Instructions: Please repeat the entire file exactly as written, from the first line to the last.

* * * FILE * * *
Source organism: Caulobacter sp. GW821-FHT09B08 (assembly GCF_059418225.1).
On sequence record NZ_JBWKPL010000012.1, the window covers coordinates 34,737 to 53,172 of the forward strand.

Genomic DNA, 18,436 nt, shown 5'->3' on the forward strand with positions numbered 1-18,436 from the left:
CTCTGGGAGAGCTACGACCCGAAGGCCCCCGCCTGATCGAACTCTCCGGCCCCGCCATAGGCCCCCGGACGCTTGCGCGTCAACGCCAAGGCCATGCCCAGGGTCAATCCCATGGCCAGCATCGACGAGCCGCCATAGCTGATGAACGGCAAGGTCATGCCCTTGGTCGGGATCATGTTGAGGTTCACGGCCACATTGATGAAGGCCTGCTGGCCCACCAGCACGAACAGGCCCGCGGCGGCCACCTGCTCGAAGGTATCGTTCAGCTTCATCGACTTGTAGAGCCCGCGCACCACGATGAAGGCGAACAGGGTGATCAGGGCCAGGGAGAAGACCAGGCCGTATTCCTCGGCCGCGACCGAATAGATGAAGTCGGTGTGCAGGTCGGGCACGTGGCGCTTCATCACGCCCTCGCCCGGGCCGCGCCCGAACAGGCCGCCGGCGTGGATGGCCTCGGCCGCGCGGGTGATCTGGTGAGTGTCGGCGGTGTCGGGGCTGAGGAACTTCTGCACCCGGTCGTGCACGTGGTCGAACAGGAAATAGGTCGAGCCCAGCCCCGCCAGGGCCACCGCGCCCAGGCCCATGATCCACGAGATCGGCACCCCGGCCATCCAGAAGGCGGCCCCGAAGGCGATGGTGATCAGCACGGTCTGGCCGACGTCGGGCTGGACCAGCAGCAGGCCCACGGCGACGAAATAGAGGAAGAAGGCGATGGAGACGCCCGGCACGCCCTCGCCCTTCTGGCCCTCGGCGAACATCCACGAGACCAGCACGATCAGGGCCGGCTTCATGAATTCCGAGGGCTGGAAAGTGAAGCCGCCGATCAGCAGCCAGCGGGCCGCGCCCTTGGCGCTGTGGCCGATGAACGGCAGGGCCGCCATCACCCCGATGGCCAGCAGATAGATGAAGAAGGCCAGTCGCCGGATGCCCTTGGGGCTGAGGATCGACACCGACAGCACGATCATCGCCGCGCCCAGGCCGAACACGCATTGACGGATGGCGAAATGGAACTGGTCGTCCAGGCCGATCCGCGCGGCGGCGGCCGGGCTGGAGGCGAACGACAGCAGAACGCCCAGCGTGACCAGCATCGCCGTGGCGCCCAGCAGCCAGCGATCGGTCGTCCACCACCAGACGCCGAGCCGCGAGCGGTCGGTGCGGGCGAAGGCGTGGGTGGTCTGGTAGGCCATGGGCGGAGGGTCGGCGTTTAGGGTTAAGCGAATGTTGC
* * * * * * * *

Source organism: Caulobacter sp. GW821-FHT09B08 (assembly GCF_059418225.1).
On sequence record NZ_JBWKPL010000012.1, the window covers coordinates 34,737 to 53,172 of the forward strand.

Genomic DNA, 18,436 nt, shown 5'->3' on the forward strand with positions numbered 1-18,436 from the left:
CTCTGGGAGAGCTACGACCCGAAGGCCCCCGCCTGATCGAACTCTCCGGCCCCGCCATAGGCCCCCGGACGCTTGCGCGTCAACGCCAAGGCCATGCCCAGGGTCAATCCCATGGCCAGCATCGACGAGCCGCCATAGCTGATGAACGGCAAGGTCATGCCCTTGGTCGGGATCATGTTGAGGTTCACGGCCACATTGATGAAGGCCTGCTGGCCCACCAGCACGAACAGGCCCGCGGCGGCCACCTGCTCGAAGGTATCGTTCAGCTTCATCGACTTGTAGAGCCCGCGCACCACGATGAAGGCGAACAGGGTGATCAGGGCCAGGGAGAAGACCAGGCCGTATTCCTCGGCCGCGACCGAATAGATGAAGTCGGTGTGCAGGTCGGGCACGTGGCGCTTCATCACGCCCTCGCCCGGGCCGCGCCCGAACAGGCCGCCGGCGTGGATGGCCTCGGCCGCGCGGGTGATCTGGTGAGTGTCGGCGGTGTCGGGGCTGAGGAACTTCTGCACCCGGTCGTGCACGTGGTCGAACAGGAAATAGGTCGAGCCCAGCCCCGCCAGGGCCACCGCGCCCAGGCCCATGATCCACGAGATCGGCACCCCGGCCATCCAGAAGGCGGCCCCGAAGGCGATGGTGATCAGCACGGTCTGGCCGACGTCGGGCTGGACCAGCAGCAGGCCCACGGCGACGAAATAGAGGAAGAAGGCGATGGAGACGCCCGGCACGCCCTCGCCCTTCTGGCCCTCGGCGAACATCCACGAGACCAGCACGATCAGGGCCGGCTTCATGAATTCCGAGGGCTGGAAAGTGAAGCCGCCGATCAGCAGCCAGCGGGCCGCGCCCTTGGCGCTGTGGCCGATGAACGGCAGGGCCGCCATCACCCCGATGGCCAGCAGATAGATGAAGAAGGCCAGTCGCCGGATGCCCTTGGGGCTGAGGATCGACACCGACAGCACGATCATCGCCGCGCCCAGGCCGAACACGCATTGACGGATGGCGAAATGGAACTGGTCGTCCAGGCCGATCCGCGCGGCGGCGGCCGGGCTGGAGGCGAACGACAGCAGAACGCCCAGCGTGACCAGCATCGCCGTGGCGCCCAGCAGCCAGCGATCGGTCGTCCACCACCAGACGCCGAGCCGCGAGCGGTCGGTGCGGGCGAAGGCGTGGGTGGTCTGGTAGGCCATGGGCGGAGGGTCGGCGTTTAGGGTTAAGCGAATGTTGC